All of the concept art for the Galactic Starcruiser showed that the common areas would be bustling hives filled with space citizens and droids, while giant windows offered a breathtaking look out into space. As Nicholson shows in her video, the lobby of the hotel has a few tiny windows that are way up high on the walls, far enough away to avoid close inspection, and nowhere near eye-level. Meanwhile, the space station-themed restaurant in Epcot has a ton of gigantic fake windows looking out into virtual space.

Things were clearly rushed or cut here. There was one droid roaming around amongst hotel guests, not several skittering around the space. There were a few actors in alien makeup, not a ton. Many times the actors and droids appeared in balcony in the lobby that was inaccessible to guests.

Nicholson even points out the rooms were needlessly small—as this isn’t a real cruise ship of the sea or the stars, there’s no similar size restrictions Disney had to stay within—likely to cut costs so that the company could maximize its profits.

More concept art of the Star Wars hotel.

Image: Disney / Lucasfilm

The Star Wars hotel’s microtransactions

The astronomical cost of staying at the Star Wars hotel was already a problem, but when you add on the lack of transparency around pricing (as Nicholson explained, folks had to call a number to book their stay, and could only get a sense of the range of possible prices by comparing notes) and the tons of other, pay-walled experiences the hotel offered, I am violently reminded of the gaming industry’s love affair with live-service games and microtransactions.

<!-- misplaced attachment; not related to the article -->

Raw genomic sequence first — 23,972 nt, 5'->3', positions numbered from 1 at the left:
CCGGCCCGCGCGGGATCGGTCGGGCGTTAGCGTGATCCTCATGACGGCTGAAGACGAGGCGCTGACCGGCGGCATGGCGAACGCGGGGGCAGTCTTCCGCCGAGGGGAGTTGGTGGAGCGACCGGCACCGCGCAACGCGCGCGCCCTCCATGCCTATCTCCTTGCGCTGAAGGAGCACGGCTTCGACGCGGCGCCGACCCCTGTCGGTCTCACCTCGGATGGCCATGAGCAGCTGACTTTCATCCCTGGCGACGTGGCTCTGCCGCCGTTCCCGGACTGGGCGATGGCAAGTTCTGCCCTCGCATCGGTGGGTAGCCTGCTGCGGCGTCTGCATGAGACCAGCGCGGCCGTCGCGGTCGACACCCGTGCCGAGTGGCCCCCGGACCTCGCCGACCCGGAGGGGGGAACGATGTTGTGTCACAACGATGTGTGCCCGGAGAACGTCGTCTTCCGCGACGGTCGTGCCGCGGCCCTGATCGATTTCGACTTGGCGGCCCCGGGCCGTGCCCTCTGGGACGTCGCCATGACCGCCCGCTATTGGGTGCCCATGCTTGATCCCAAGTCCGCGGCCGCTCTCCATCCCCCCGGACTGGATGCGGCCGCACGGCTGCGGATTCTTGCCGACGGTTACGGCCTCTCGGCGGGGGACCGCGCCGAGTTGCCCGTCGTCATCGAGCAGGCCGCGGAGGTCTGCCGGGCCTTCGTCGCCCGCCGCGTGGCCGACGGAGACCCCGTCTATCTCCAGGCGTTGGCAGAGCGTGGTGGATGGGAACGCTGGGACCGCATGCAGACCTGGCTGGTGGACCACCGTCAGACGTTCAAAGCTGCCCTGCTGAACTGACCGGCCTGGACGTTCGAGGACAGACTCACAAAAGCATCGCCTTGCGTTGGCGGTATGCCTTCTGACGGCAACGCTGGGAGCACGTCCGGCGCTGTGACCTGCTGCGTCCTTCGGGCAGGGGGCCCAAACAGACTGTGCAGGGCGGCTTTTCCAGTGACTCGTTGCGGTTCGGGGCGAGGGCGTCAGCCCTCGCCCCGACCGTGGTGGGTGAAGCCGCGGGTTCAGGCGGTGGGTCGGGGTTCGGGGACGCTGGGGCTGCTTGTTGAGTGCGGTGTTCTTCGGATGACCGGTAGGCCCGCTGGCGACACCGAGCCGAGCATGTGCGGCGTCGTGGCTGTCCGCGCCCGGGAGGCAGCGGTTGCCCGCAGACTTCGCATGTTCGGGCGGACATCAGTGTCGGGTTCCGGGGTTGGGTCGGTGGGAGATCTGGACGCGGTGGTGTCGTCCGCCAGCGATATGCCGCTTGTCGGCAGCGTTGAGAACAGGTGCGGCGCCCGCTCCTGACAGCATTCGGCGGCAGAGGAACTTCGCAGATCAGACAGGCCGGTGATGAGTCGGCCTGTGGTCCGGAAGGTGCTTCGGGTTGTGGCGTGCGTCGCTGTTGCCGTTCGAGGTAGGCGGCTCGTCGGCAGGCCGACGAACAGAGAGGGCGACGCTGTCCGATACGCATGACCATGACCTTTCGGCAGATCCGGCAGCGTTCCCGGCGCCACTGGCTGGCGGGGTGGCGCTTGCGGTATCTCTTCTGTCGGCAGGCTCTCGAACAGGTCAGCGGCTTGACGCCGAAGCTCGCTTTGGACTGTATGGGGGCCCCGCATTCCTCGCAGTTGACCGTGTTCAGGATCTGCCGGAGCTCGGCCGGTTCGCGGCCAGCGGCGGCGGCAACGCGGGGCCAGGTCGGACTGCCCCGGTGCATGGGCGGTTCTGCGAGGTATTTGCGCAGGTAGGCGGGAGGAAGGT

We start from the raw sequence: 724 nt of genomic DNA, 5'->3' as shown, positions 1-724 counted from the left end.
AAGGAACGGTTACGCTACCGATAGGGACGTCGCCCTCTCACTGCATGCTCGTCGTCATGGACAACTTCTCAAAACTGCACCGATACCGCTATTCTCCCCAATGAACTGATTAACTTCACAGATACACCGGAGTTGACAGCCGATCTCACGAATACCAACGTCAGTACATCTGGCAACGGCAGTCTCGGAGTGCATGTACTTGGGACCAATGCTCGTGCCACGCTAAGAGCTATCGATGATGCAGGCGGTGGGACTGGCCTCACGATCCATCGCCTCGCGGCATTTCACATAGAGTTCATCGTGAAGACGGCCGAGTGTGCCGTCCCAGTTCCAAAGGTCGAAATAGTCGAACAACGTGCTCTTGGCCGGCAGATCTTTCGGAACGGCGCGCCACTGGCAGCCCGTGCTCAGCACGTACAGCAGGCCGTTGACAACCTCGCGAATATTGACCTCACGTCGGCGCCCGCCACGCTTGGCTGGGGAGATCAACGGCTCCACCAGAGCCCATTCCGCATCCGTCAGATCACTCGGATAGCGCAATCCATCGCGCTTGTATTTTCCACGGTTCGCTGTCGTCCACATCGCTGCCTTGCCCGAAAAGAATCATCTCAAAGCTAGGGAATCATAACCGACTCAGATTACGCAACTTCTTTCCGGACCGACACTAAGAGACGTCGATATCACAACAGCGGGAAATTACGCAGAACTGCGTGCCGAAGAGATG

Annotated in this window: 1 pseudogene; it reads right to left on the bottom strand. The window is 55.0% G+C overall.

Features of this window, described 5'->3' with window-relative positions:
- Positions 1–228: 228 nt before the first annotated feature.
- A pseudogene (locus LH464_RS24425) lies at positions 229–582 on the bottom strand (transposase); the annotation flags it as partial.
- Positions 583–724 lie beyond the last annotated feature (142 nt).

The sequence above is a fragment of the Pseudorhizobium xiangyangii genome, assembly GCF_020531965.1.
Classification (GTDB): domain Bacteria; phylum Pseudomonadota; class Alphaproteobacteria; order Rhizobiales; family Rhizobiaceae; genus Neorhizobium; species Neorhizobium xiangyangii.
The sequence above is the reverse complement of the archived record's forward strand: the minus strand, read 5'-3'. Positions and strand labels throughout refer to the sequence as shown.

At the Star Wars hotel, you could upgrade your seat during dinner time to the “Captain’s Table,” for $30 per person. You could pay $169 for the Memory Maker package, which ensured that the roaming photographers would snap pictures of you living this immersive experience and that you had access to unlimited downloads of those photos. You could also pay $399 for a half-hour private photo shoot, but this package was added at a later date, and appears to have negatively affected those who bought the original, $169 Memory Maker tier, as Nicholson claims she saw no roaming photographers during her stay—apparently they were too busy covering the private photo shoots.

And, as Nicholson points out, though your stay at the hotel would get you seven hours of time in the Disney parks, there were tons of paid add-ons that were not included: lightsaber building ($220), droid building ($100), or a table at Oga’s Cantina (food and drink not included). The Galactic Starcruiser staff also suggested people arrive the night before their stay so that they wouldn’t miss out on any of the activities—another hidden cost.

All of this is reminiscent of the recent, worrying trend: full-priced video games being released that are littered with microtransactions. This is different from free-to-play titles like Fortnite or Overwatch, which are also littered with microtransactions but at least allow you to get your foot in the door for free. The exorbitant pricing of the Star Wars hotel and its equally pricy add-ons is a direct parallel to AAA games charging the new $70 norm just to offer you even more crap to spend your hard-earned money on.